Friday, November 19, 2010

Don't count on me when it comes to Italian numbers

I’ve got to counting in Italian now, and I can’t really imagine ever wanting to say numbers over 100 in Italian - or write them out in words, for that matter. There’s a very good reason for this reluctance – they become super-long goods-trainish compound words that you can’t break up because them’s the Italian rules, miei amici (my friends)! (I hope!)

A random three-digit number, say, 555 – cinquecentocinquantacinque (phonetic pronunciation - "chinkweh-chento chinkwanta chinkweh".

A random 4-digit number – 3257 – tremiladuecentocinquantasette ("thray-meela dooeh-chento chinkwanta-setteh")

I derive a childish satisfaction out of saying the numbers out loud, simply because it's fun to do so - as long as I'm never verbally tested on them without due warning. I'd hate to take dictation on these, I can tell you! If I was learning Italian in a proper classroom, I have no doubt that I’d be blinking like an owl if I was ever asked to translate random numbers out loud without writing them down first.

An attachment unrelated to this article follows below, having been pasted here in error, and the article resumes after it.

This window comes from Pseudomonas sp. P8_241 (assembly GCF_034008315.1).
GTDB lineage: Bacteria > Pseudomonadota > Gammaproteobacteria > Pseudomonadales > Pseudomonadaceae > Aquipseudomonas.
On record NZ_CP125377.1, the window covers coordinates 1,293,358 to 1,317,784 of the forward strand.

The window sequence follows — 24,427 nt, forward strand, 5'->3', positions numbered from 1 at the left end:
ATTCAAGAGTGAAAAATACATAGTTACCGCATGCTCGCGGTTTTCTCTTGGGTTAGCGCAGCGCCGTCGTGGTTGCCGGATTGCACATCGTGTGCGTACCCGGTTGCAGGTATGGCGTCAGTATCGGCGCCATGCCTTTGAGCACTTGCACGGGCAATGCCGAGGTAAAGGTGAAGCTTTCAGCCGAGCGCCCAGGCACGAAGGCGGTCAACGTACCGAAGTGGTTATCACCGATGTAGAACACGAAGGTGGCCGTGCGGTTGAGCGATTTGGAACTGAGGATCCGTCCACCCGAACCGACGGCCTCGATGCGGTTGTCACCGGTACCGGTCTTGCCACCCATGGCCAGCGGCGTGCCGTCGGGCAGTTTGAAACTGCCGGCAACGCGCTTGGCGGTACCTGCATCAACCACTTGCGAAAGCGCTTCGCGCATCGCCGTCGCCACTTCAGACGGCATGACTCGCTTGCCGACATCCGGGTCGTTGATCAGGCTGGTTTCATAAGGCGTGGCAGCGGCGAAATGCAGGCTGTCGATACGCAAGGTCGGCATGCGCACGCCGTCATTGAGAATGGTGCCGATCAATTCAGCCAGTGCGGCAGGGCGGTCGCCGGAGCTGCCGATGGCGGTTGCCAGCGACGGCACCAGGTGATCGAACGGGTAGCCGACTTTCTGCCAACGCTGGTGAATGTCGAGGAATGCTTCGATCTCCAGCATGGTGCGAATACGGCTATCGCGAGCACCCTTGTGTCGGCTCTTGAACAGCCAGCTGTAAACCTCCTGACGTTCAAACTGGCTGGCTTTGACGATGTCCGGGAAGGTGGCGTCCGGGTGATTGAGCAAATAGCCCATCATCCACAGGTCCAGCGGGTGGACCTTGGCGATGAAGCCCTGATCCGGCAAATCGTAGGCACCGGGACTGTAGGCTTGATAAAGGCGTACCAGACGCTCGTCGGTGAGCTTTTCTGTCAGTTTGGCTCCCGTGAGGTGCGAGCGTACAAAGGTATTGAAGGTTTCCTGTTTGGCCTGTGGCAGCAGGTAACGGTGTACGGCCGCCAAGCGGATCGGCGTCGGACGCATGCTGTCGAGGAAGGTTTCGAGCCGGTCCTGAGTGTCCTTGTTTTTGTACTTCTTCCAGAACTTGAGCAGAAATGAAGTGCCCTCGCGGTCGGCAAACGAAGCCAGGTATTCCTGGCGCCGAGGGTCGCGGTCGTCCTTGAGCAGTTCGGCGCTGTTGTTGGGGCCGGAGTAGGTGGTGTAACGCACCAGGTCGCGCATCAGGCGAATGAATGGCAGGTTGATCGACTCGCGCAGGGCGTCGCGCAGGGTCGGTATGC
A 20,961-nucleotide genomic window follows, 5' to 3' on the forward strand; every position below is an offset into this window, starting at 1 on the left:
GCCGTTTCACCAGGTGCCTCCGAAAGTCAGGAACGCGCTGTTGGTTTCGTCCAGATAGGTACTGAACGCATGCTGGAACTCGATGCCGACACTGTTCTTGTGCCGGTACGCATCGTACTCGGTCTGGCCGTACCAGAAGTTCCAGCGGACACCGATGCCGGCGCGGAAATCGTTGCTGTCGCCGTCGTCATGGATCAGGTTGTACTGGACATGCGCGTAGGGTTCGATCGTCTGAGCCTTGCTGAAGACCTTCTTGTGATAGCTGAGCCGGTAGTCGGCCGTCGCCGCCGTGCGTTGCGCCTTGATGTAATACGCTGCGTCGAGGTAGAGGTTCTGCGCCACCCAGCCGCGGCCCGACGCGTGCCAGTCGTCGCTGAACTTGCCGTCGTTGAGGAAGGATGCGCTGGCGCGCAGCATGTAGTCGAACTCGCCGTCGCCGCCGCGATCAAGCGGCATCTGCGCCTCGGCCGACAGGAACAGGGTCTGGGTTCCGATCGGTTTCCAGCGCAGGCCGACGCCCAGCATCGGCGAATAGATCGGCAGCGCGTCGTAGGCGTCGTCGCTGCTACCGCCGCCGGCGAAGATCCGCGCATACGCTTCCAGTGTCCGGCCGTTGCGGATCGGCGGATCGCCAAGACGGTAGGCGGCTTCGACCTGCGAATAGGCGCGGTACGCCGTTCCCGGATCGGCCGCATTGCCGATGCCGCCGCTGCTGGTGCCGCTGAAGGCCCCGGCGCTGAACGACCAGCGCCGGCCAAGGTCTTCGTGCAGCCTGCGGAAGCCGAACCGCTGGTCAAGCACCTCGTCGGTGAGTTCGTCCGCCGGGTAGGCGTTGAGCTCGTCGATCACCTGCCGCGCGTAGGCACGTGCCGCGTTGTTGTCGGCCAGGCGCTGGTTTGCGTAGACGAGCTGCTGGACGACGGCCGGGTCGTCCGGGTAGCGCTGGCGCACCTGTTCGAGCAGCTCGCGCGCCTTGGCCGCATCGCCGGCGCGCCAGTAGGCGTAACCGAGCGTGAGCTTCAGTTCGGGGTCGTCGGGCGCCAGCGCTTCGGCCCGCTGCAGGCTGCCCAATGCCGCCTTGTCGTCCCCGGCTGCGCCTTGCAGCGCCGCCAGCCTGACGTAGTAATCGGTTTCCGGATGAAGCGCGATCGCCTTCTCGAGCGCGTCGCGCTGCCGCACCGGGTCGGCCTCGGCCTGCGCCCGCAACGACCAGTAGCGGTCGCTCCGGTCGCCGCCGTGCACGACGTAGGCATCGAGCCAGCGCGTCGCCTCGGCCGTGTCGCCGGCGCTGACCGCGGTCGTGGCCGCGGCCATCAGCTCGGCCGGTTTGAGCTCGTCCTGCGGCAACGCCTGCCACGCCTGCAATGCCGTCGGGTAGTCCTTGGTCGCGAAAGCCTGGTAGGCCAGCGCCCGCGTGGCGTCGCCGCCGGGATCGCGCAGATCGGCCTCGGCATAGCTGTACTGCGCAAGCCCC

I’ve no idea what 10,000 is in Italian (maybe diecimila? literally ten-thousand, but I'm not sure), and I’m not certain I want to find out. But I guess I will, eventually, like it or not.

And they think German has long compound words...


MiM said...

trois mille deux cent cinquante sept...

french is italian with spacing i think. rome is ready for me

Kamini said...

Looks like you are taking Italian lessons! Yes, the numbers become impossibly long (and your diecimila was spot on) but it is all very logically built up.
German just looks and sounds ridiculous to me - I am sure that there is an impeccable logic to it, but I can't help giggling every time I see some extra-long and convoluted words in it!